In his funeral homily for Ferdinand Ulrich, “Of the Love That is ‘For Nothing’: In Honor of Ferdinand Ulrich,” Stefan Oster recalls how Ulrich’s central task as a thinker and a man was to illuminate the meaning of love as free gift. Ulrich manifested this truth in his own inward poverty, itself a fruit of joyfully consenting to the perfect generosity of the divine Giver. Oster testifies to how Ulrich’s reflections on and practice of love were open from within to the charity revealed in Christ. “By virtue of his immense philosophical intuition and gift it was also granted him as a philosopher to show that the crucified Love unfolds not only the deepest revelation of God, but, at the same time, the deepest insight into the reality of the world and of man.”
In “Denis Farkasfalvy on the Theology of the Bible,” Roch Keretzsky celebrates the life of the late Cistercian monk, abbot, and teacher, and elucidates his contribution to the thought of the Church. In his mission as a theologian, Farkasfalvy shared in the renewal of Scriptural exegesis commended in the conciliar document Dei verbum. Receiving the genuine fruits of modern biblical scholarship, Farkasfalvy remained faithfully attentive to the inspired text’s origin in the event of God’s revelation and, on this basis, to its power to transform the life of one who savors it in the Spirit. “When the Scriptures are proclaimed or read in faith, the Word of God becomes actualized, or ‘living and effective.’”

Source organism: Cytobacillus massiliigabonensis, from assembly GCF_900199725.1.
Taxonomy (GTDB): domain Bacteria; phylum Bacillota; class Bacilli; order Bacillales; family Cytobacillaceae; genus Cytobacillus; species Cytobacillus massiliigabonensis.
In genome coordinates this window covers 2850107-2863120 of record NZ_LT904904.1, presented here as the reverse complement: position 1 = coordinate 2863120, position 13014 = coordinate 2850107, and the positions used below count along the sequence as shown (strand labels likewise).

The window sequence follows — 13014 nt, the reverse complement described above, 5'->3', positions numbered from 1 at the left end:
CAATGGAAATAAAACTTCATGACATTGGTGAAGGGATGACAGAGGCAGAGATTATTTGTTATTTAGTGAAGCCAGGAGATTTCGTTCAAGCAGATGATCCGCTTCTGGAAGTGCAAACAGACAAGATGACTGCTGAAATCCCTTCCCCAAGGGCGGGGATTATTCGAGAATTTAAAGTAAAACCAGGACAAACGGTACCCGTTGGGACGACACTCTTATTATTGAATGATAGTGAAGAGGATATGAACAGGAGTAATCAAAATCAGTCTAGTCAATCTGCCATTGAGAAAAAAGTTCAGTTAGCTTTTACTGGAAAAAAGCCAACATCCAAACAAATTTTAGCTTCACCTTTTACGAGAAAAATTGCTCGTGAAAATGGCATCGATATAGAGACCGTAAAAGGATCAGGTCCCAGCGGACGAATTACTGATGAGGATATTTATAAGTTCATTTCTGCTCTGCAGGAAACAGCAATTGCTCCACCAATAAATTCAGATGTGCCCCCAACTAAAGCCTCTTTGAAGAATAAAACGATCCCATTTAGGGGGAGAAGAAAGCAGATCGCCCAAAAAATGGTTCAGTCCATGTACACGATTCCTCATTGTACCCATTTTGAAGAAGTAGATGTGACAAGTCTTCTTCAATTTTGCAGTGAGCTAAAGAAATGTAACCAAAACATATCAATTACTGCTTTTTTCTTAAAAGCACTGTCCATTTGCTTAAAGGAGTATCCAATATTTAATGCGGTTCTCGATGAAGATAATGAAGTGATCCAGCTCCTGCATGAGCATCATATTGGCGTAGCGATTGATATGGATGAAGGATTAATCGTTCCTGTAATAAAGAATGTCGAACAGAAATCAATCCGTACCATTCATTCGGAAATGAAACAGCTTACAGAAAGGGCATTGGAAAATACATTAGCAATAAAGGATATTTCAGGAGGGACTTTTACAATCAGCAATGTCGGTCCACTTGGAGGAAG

In “Why We Need. . . ,” Jeremiah Barker presents Julian of Norwich as a theologian of ecclesial existence—that is, of individual life as membership in Christ. Indeed, Barker portrays Julian as a saint who embodied this anthropology. “Her individual identity as a mystic was integrally connected with her conception of herself as a part of corporate humanity.” The mystical solidarity which Julian contemplated and lived, Barker shows, informed her understanding of Adam’s salvation in Christ, an event her writings invite us to take part in from within.
In Retrieving the Tradition we feature a translation of Jean Daniélou’s “Catechesis in the Patristic Tradition.” Daniélou characterizes the early Church’s practice of catechetical instruction as a mode of initiation into both the mind and the acts of the Bride of Christ. In forming catechumens in the fundamental tenets of the faith, this transmission of what the Church confesses is oriented toward preparing the initiate to live within the mysteries of Christ made present in Scripture and in the liturgy. “The goal of the catechist,” Daniélou writes, “is to provide an education for the future baptizands that . . . introduces them into Christian existence.” In this way, the pastoral dimension of catechesis flows from and returns to the truth of Christ, just as its doctrinal dimension is animated by and serves to communicate the Spirit of charity.
Finally, we include Stefano Fontana’s “Forgetting the Social Doctrine of the Church in the Epoch of the Coronavirus” in Notes & Comments. Fontana sheds light on a large-scale failure to interpret the event of the coronavirus pandemic in relation to God’s permissive will, the need for religious conversion, and the Easter hope in salvation beyond death. As Fontana points out, excessive concession to political approaches to curtailing the pandemic’s spread amount to the Church’s relinquishment of her rightful public role in witnessing to the saving truth. In the end, he warns, this failure is symptomatic of a theological position that forgets the Church’s indispensable mission to care for souls. “The ‘useless God’ and ‘useless religion’ brought to light by the pandemic collapsed the Church into the world.”